Experts say it demonstrates how the ways in which we use and manage water needs to change—and fast. (Fast Company $)
The heatwave gripping China shows no signs of weakening, either. (Axios)
Our water infrastructure needs to change. (MIT Technology Review)
5 Fringe video sites are filling the misinformation void
Conspiracy theorists and extremists thrive on the mainstream platforms’ rivals. (Reuters)
Removing anti-vaxx groups from Facebook appears to push them to Twitter. (New Scientist $)
6 The implications of sequencing a baby’s genome at birth
Parents are learning about hidden conditions, for better or worse. (New Scientist $)
7 America isn’t building anything anymore
It’s caught in a catch-22 of needing new infrastructure and needing to respect environmental protection laws. (Motherboard)
How to fix what the innovation economy broke about America. (MIT Technology Review)
9 How four students Rickrolled their entire school
Luckily, their teachers saw the funny side. (Wired $)
10 Why the ‘girl explaining’ meme went viral
And flipped a classic ‘boy explaining’ meme on its head. (WP $)
Quote of the day
“When that friendship is no longer there, I immediately take my location back.”
—Olive Okoro, a student from Texas, explains the tricky politics of sharing her location with friends through Apple’s Find My feature to the New York Times.
The big story
The US crackdown on Chinese economic espionage is a mess. We have the data to show it.
A visiting researcher at UCLA accused of hiding his connection to China’s People’s Liberation Army. A hacker indicted for breaking into video game company servers in his spare time. And a Harvard professor accused of lying to investigators about funding from China.
For years, the US Department of Justice has used these cases to highlight the success of its China Initiative, an effort to counter rising concerns about Chinese economic espionage and threats to US national security.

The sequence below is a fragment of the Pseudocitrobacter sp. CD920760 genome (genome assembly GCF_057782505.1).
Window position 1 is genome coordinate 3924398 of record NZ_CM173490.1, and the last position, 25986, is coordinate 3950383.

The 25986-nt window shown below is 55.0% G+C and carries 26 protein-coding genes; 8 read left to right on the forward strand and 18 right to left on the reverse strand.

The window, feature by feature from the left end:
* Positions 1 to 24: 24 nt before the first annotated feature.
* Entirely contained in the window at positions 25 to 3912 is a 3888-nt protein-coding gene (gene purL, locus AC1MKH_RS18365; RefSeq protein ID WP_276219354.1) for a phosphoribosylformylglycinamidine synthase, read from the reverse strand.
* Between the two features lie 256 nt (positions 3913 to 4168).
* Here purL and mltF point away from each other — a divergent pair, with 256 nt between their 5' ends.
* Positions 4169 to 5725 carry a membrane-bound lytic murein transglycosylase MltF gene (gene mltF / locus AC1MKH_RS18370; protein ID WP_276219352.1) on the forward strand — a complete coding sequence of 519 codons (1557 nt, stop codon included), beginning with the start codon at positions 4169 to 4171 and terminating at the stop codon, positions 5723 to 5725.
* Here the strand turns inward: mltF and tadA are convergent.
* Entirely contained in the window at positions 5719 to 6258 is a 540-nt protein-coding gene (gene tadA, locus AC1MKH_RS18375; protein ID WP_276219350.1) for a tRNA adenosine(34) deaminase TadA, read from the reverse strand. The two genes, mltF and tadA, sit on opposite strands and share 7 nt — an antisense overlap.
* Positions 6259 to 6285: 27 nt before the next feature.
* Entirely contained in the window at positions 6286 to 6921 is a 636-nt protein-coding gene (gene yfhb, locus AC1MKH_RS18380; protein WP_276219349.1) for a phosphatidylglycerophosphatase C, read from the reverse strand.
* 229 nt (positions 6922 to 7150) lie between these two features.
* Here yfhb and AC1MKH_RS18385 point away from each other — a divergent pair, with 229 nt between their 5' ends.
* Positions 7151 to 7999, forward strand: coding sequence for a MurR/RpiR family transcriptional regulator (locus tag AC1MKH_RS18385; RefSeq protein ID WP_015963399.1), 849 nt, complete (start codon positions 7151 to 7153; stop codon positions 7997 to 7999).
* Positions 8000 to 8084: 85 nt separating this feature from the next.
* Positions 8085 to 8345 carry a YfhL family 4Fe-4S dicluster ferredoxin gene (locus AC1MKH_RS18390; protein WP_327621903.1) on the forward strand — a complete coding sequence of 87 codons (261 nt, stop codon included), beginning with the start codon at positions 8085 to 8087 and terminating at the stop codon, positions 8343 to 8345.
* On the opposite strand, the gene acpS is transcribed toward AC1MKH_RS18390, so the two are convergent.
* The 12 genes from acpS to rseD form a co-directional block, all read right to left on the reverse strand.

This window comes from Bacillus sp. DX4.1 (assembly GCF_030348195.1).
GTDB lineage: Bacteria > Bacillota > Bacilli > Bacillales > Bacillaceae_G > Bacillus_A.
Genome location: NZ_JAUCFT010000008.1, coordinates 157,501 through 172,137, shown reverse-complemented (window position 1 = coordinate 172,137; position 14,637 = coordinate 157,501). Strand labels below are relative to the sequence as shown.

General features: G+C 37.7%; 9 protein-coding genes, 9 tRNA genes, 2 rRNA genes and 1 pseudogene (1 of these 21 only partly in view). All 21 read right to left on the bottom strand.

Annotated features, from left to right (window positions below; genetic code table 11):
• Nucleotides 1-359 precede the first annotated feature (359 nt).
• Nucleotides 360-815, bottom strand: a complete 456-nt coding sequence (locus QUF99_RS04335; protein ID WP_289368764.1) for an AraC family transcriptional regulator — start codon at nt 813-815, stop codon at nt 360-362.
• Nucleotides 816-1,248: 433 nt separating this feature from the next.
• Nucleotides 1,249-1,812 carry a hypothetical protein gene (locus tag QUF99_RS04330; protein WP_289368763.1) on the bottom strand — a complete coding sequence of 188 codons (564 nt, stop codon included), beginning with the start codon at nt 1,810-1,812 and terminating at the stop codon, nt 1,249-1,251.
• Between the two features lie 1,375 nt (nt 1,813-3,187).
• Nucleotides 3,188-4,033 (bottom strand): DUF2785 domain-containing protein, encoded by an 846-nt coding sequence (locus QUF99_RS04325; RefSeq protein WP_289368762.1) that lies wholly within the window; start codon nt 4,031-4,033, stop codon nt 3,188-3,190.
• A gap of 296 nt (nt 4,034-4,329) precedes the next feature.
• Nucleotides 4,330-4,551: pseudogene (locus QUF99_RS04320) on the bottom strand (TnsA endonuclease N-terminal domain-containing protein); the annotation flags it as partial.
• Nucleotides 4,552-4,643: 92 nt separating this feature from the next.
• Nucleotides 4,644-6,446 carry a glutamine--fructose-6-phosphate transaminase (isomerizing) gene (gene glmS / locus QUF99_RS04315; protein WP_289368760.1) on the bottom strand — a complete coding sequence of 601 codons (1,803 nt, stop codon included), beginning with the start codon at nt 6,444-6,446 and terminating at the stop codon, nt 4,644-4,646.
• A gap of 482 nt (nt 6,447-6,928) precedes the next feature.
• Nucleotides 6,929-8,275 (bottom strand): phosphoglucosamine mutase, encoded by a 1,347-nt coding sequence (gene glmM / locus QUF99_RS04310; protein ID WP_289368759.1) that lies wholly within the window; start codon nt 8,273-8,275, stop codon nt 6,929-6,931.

But an investigation by MIT Technology Review shows that the China Initiative has strayed far from its initial mission. Instead of focusing on economic espionage and national security, the initiative now appears to be an umbrella term for cases with almost any connection to China. And while the threat of Chinese intellectual property theft is real, critics wonder if the China Initiative is the right way to counteract it. Read the full story.
—Eileen Guo, Jess Aloe, & Karen Hao
We can still have nice things
A place for comfort, fun and distraction in these weird times. (Got any ideas? Drop me a line or tweet ’em at me.)
Karaoke is Japan’s national pastime. Here’s why.
The funniest jokes from this year’s Edinburgh Fringe comedy festival are highly subjective.
The Magdeburg Unicorn is absolutely incredible.
The dry weather has exposed the ruins of a lost church in an English reservoir.
If you ever wondered what it’d be like to play as a squirrel with a gun, wonder no more.
I’m a journalist who specializes in investigative reporting and writing. I have written for the New York Times and other publications.